Though just 120 air miles southwest of Anchorage and even closer to Kenai Peninsula towns like Homer, Soldotna and Kenai, arriving in Lake Clark National Park from an Alaska city feels like stepping into a completely different universe. While the towns certainly have their own natural splendor, Lake Clark’s landscapes and legacy are deeper, richer and amplified. And while there are countless roads in Alaska’s urban areas, there are none in Lake Clark. That said, both areas have plenty of traffic. In Anchorage and on the Kenai Peninsula, there’s a familiar hum of automobiles and buzzing of planes while in Lake Clark, it’s the wildlife – from amazing salmon runs of Bristol Bay sockeye to the hundreds of hungry, hulking brown bears hunting them each summer.
Lake Clark offers some comforts of civilization like lodges and dining, cabins, and transportation on planes, boats (water taxis, kayaks, canoes, rafts) and ATVs. Nightlife here though takes place under the Midnight Sun and hustle and bustle includes watching bears feed on salmon and strolling on beaches and tundra, perusing one of the park’s volcanoes, seeing birds fly by outside your tent, or catching a salmon of your own along Cook Inlet or in one of the park’s numerous lakes and streams.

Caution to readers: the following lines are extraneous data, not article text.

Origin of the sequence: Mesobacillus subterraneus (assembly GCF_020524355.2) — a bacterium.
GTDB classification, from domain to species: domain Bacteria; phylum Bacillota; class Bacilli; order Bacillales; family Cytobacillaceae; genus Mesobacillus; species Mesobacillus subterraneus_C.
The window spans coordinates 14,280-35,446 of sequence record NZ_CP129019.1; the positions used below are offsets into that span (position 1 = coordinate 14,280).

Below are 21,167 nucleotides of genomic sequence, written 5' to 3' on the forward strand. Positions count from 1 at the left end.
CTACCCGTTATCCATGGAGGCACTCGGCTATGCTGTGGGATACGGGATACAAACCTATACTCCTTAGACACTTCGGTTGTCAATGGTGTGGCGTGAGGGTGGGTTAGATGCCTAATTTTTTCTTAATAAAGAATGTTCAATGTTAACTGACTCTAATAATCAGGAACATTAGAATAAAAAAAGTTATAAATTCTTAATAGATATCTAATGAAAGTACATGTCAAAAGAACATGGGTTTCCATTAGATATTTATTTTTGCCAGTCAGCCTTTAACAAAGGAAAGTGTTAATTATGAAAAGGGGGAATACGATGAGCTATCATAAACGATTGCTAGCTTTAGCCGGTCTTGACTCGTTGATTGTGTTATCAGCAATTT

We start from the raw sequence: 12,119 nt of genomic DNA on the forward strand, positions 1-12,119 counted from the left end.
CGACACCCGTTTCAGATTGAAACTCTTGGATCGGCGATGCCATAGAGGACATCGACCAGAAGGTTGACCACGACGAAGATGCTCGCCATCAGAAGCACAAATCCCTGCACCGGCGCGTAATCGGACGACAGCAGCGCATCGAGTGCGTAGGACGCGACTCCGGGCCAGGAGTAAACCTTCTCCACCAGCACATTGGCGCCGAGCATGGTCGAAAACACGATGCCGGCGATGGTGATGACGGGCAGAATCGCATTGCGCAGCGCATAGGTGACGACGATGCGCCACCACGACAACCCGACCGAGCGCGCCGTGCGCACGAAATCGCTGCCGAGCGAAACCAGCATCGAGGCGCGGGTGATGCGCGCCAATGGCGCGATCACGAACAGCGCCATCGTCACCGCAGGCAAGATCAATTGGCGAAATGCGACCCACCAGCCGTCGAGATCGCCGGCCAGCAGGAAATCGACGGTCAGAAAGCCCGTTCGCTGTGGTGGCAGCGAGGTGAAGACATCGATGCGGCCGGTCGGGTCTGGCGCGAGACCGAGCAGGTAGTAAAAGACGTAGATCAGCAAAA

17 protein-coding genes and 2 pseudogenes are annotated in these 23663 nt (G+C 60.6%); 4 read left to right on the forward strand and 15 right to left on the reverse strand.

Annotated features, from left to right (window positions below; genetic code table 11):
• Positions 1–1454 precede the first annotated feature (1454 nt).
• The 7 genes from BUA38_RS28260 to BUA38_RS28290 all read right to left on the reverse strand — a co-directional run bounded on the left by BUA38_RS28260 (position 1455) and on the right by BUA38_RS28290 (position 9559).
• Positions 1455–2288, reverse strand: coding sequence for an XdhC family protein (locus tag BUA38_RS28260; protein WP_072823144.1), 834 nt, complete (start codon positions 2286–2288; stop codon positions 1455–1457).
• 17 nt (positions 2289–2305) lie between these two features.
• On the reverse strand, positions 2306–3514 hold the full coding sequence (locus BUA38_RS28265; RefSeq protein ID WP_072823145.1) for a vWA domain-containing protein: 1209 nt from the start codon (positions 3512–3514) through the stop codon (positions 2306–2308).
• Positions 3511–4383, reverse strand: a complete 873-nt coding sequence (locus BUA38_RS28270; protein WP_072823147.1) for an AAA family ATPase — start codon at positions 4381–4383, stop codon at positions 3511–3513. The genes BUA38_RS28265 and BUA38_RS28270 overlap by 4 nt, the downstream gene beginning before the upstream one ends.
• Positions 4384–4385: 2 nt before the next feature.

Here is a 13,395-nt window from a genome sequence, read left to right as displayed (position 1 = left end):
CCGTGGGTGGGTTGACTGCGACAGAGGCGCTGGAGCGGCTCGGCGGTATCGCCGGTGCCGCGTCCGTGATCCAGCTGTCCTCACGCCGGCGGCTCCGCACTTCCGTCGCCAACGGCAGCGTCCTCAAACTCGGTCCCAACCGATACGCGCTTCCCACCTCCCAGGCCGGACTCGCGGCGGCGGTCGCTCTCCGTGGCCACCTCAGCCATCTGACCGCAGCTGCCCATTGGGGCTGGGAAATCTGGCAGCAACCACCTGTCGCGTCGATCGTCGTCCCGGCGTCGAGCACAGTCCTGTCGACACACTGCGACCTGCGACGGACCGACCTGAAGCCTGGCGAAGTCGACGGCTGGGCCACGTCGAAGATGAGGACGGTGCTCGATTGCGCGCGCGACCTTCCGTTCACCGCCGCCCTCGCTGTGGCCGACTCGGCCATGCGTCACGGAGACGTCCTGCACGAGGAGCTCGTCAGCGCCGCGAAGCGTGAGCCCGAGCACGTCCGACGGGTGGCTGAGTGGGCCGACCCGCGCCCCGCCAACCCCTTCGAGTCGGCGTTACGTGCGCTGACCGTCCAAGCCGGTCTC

Lake Clark National Park is 4 million acres of variety: mountains and glaciers, forests and tundra, and oh so many rivers, streams, lakes and ponds. The area’s timeless run of salmon also spawned nearly 10,000 years of fascinating human activity, as evidenced by numerous archaeological sites and current Alaska Native residents.
Alaska doesn’t get much more extreme than in the Arctic, where weather, wildlife and the land itself can be beautifully unbelievable one moment and brutally unforgiving the next. Set above the Arctic Circle in the rugged Brooks Range 200 miles north of Fairbanks, the Gates of the Arctic National Park embodies these extremes.
It’s one of America’s largest national parks, yet it’s also one of the least-visited. In the summer, the Midnight Sun blasts big and bright 24 hours a day; in other seasons, it’s practically all dark or dusky, except for some displays of dancing northern lights. For about half the year, temperatures hover around zero. Even the silence is extreme here – there are no signs of people: towns, roads, WiFi or cell service, lodges, trails, bathrooms or ranger stations. Nothing. And that’s the draw for around 10,000 visitors that come to the park every year – escape, adventure, untouched vistas.